The Transition into Working Remotely
Over the last month and even more so in the last week, most of us have been transitioning to a work at home environment. For some this might be freeing, and for others it might be a challenge! For those of us who are also juggling children doing school from home and maybe even have a spouse working from home, the challenge is real!
I think it is important to remember that this whole thing is a PAUSE. It is a pause that gives us a chance to slow down, evaluate our lives, and hopefully make them better. Consider the strength of your relationships with neighbors, family, spouse, and God. This just might be time to make some changes for the better.
This is a PAUSE, but we also must adjust to the changes for the time being and learn to be effective in this environment. So how do we do this work at home thing successfully? Let’s look at both the technical side of things and some tips on leading in a remote work environment.
1. Technology & Security
If you need to access the files or the software physically at your office, or even on the cloud, you may have been hearing more about VPN and remote access than you would like. Using a VPN is a common way to attach yourself securely to a network across the internet. It stands for Virtual Private Network and essentially creates a hidden tunnel through the Internet. The issue with VPN is that it can only go as fast as your Internet at home and the internet connection at work allow. The slowest of these will be the fastest you can go.
When a VPN is not fast enough to run software, there are options for remote control. Some remote-control software is web based like LogMeIn or GoToMyPC. In some ways, they offer an extra level of security, because they separate your home network from direct access to the work network. We are recommending using tools like this, when home users need to use their own non-company devices. They create a needed level of separation.
Another option is to use the VPN, and then use Windows Remote Desktop to access a PC in the office, or to connect to a RDP Server to handle this connection. These options basically give you a desktop at the office to work on, and only hand an image of what is going on back to your remote PC. This speeds up programs that require more bandwidth than the Internet can provide.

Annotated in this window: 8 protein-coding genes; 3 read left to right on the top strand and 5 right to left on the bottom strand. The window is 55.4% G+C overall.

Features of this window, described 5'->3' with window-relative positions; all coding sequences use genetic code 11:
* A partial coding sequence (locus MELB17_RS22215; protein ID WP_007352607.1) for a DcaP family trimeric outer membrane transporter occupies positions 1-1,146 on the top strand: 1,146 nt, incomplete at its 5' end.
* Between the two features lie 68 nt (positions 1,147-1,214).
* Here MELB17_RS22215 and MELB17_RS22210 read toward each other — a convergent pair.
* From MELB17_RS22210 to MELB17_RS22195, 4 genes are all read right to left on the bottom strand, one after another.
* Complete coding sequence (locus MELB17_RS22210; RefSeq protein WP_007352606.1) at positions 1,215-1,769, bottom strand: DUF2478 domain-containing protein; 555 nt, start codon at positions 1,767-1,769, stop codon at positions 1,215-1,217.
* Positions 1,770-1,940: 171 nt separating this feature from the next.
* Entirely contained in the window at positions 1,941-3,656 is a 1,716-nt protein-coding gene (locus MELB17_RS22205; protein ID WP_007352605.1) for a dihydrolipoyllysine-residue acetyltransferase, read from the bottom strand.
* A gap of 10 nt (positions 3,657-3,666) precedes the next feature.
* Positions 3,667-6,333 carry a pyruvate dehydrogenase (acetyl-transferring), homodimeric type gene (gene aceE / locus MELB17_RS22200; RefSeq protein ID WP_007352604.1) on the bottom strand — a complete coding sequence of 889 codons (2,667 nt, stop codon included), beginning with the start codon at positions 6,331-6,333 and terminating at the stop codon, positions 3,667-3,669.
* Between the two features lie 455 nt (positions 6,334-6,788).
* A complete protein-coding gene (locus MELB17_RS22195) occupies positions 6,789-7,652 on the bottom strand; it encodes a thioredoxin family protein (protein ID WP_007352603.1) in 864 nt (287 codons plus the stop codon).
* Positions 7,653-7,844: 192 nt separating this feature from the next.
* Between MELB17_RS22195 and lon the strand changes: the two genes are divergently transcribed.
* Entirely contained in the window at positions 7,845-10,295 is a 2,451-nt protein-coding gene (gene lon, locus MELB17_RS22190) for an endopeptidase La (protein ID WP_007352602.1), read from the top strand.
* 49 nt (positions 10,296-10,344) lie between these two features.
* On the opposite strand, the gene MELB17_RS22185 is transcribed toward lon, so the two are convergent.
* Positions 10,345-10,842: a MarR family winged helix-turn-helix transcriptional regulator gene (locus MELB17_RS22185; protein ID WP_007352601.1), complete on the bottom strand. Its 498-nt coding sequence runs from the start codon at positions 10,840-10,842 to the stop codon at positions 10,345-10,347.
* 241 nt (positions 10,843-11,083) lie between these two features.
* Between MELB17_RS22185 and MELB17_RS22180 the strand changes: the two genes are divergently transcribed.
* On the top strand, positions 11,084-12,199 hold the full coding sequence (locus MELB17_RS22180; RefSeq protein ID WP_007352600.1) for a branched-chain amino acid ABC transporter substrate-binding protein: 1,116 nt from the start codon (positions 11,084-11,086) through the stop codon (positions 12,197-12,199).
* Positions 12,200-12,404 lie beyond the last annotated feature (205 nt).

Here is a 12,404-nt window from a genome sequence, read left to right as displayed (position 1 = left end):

Regardless of how you are accessing things remotely, SECURITY is of utmost importance. To do ANY sort of remote access, make sure that your company has a password policy in place that requires complexity and frequent changes. Very often, we have seen non-complex passwords hacked and security compromised. One other good tip is to logoff VPN and remote access software when not using it. Not having the connection active except when using it limits the possibility of a hack. There are a myriad of other security concerns that should be considered, but one more is that your VPN software is up to date. The older style PPTP VPN has become too easy for a hacker to compromise. If you haven’t re-evaluated your VPN strategy in a while, it may be time to do that.
2. Collaboration Tools
We’ve addressed remote access tools and VPNs, but collaboration tools are also important when working remotely. These tools setup secure company chat, video conferencing, sometimes file sharing, calendaring and more. We’ve probably all been using these tools, if not for ourselves, when doing webinars and vendor demonstration calls. Consider Zoom, GoToMeeting, Microsoft Teams, Webex, or Google hangouts.
All of these have different features that might be best for you. If you are already on Office 365, you may have access to use Teams, as part of your current package. It is worth checking out! Even if you don’t, Microsoft is offering Teams and Google is offering Hangouts for free for a limited time.
See these links: https://bit.ly/33WNs2S (you have to scroll down a bit to get to the free stuff)
If you need a file sharing tool, and are already on Office365, you can use OneDrive or Sharpoint for this. In addition, consider secure sharing through a high security tool like ShareFile or HighTail.
3. Staying Connected with the Team
Many on our team at CTaccess have been working remotely during this time, and we are learning how to make it more effective as time goes by. Most of us need structure to our days and need human interaction. To provide that, we have been doing departmental virtual stand-up meetings twice a day and are doing whole company meetings twice per week.
For instance, the sales team checks in via Microsoft Teams video chat each morning at 8:15 and then again at 3:00 in the afternoon. It is interesting that having a chance to talk is quickly becoming a welcome thing! We ran our first whole company video stand-up with Teams but will likely be switching to GoToMeeting, because it displays more video feeds at once. It was a welcome sight to see everyone’s faces by video!
We are working in a different environment these days. I’m left wondering if some may stay working from home after all this ends. As for me, I miss the pace and interaction with others in the physical office. Let’s hope things all go back to normal soon!
Scott Hirschfeld is the President of CTaccess, an Elm Grove IT support company that has been helping small businesses stop focusing on IT and getting back to doing business since 1990. Under his leadership CTaccess provides the business minded approach of larger IT companies with the personalized touch of the smaller ones. Connect with Scott on LinkedIn.